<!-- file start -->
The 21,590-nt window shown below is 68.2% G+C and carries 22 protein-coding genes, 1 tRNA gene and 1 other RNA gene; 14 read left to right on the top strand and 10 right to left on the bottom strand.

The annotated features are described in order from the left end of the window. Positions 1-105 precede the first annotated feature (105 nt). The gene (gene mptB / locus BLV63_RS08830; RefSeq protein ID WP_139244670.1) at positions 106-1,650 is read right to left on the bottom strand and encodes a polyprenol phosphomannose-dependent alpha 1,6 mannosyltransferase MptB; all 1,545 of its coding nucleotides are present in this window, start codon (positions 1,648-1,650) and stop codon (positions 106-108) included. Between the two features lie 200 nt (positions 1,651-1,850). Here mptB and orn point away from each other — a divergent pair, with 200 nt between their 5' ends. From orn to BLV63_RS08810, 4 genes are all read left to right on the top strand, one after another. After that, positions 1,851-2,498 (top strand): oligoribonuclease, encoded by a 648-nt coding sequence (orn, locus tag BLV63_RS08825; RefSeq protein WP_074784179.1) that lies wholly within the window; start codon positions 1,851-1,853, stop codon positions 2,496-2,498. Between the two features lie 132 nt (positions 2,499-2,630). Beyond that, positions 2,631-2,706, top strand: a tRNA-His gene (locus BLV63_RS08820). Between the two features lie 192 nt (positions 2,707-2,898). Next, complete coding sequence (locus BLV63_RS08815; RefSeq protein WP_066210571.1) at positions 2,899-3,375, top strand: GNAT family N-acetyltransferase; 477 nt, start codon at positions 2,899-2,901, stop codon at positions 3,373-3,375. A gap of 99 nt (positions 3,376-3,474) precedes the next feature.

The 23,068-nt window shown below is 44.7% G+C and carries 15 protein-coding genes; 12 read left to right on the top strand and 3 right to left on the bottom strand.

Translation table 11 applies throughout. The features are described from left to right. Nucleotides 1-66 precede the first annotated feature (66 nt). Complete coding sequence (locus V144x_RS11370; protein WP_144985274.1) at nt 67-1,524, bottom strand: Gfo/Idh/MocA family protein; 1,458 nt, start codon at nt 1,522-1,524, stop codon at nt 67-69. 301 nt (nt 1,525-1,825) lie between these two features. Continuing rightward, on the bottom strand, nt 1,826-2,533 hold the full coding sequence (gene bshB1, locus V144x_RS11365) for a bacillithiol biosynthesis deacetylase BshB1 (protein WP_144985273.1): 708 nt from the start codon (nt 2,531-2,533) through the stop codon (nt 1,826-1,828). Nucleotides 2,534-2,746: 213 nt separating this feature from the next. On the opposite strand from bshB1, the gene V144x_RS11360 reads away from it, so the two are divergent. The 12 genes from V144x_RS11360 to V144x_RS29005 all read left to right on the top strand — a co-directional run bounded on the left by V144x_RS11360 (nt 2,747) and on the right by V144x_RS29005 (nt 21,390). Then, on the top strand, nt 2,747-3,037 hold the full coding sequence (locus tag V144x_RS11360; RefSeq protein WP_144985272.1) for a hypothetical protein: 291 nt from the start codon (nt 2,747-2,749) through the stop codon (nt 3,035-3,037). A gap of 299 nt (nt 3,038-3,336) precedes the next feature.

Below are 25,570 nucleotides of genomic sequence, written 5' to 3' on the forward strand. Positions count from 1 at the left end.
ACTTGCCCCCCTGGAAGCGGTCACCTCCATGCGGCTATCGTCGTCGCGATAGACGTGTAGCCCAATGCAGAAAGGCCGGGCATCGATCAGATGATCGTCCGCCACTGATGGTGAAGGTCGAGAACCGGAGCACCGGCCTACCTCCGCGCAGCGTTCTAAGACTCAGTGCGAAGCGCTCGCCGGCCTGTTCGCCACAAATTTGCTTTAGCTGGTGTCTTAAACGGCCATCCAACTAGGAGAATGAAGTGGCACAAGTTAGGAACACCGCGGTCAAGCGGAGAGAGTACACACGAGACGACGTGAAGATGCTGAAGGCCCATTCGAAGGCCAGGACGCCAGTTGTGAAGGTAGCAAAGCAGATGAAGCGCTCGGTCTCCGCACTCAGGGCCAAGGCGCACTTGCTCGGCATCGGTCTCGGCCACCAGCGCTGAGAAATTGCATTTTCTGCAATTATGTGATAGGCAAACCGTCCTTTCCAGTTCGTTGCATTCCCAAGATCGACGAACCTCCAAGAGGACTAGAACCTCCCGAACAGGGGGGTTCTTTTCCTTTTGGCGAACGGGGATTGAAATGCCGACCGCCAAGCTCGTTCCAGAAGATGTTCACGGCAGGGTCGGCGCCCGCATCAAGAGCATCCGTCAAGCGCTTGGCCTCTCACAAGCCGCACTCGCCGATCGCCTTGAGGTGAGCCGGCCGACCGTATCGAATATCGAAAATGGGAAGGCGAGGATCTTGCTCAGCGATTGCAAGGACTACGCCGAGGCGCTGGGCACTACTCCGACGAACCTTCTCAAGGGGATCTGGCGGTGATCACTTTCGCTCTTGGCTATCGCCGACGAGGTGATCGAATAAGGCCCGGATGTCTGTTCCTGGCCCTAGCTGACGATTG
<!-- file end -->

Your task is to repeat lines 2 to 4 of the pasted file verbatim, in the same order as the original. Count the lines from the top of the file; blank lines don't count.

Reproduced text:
The annotated features are described in order from the left end of the window. Positions 1-105 precede the first annotated feature (105 nt). The gene (gene mptB / locus BLV63_RS08830; RefSeq protein ID WP_139244670.1) at positions 106-1,650 is read right to left on the bottom strand and encodes a polyprenol phosphomannose-dependent alpha 1,6 mannosyltransferase MptB; all 1,545 of its coding nucleotides are present in this window, start codon (positions 1,648-1,650) and stop codon (positions 106-108) included. Between the two features lie 200 nt (positions 1,651-1,850). Here mptB and orn point away from each other — a divergent pair, with 200 nt between their 5' ends. From orn to BLV63_RS08810, 4 genes are all read left to right on the top strand, one after another. After that, positions 1,851-2,498 (top strand): oligoribonuclease, encoded by a 648-nt coding sequence (orn, locus tag BLV63_RS08825; RefSeq protein WP_074784179.1) that lies wholly within the window; start codon positions 1,851-1,853, stop codon positions 2,496-2,498. Between the two features lie 132 nt (positions 2,499-2,630). Beyond that, positions 2,631-2,706, top strand: a tRNA-His gene (locus BLV63_RS08820). Between the two features lie 192 nt (positions 2,707-2,898). Next, complete coding sequence (locus BLV63_RS08815; RefSeq protein WP_066210571.1) at positions 2,899-3,375, top strand: GNAT family N-acetyltransferase; 477 nt, start codon at positions 2,899-2,901, stop codon at positions 3,373-3,375. A gap of 99 nt (positions 3,376-3,474) precedes the next feature.

The 23,068-nt window shown below is 44.7% G+C and carries 15 protein-coding genes; 12 read left to right on the top strand and 3 right to left on the bottom strand.

Translation table 11 applies throughout. The features are described from left to right. Nucleotides 1-66 precede the first annotated feature (66 nt). Complete coding sequence (locus V144x_RS11370; protein WP_144985274.1) at nt 67-1,524, bottom strand: Gfo/Idh/MocA family protein; 1,458 nt, start codon at nt 1,522-1,524, stop codon at nt 67-69. 301 nt (nt 1,525-1,825) lie between these two features. Continuing rightward, on the bottom strand, nt 1,826-2,533 hold the full coding sequence (gene bshB1, locus V144x_RS11365) for a bacillithiol biosynthesis deacetylase BshB1 (protein WP_144985273.1): 708 nt from the start codon (nt 2,531-2,533) through the stop codon (nt 1,826-1,828). Nucleotides 2,534-2,746: 213 nt separating this feature from the next. On the opposite strand from bshB1, the gene V144x_RS11360 reads away from it, so the two are divergent. The 12 genes from V144x_RS11360 to V144x_RS29005 all read left to right on the top strand — a co-directional run bounded on the left by V144x_RS11360 (nt 2,747) and on the right by V144x_RS29005 (nt 21,390). Then, on the top strand, nt 2,747-3,037 hold the full coding sequence (locus tag V144x_RS11360; RefSeq protein WP_144985272.1) for a hypothetical protein: 291 nt from the start codon (nt 2,747-2,749) through the stop codon (nt 3,035-3,037). A gap of 299 nt (nt 3,038-3,336) precedes the next feature.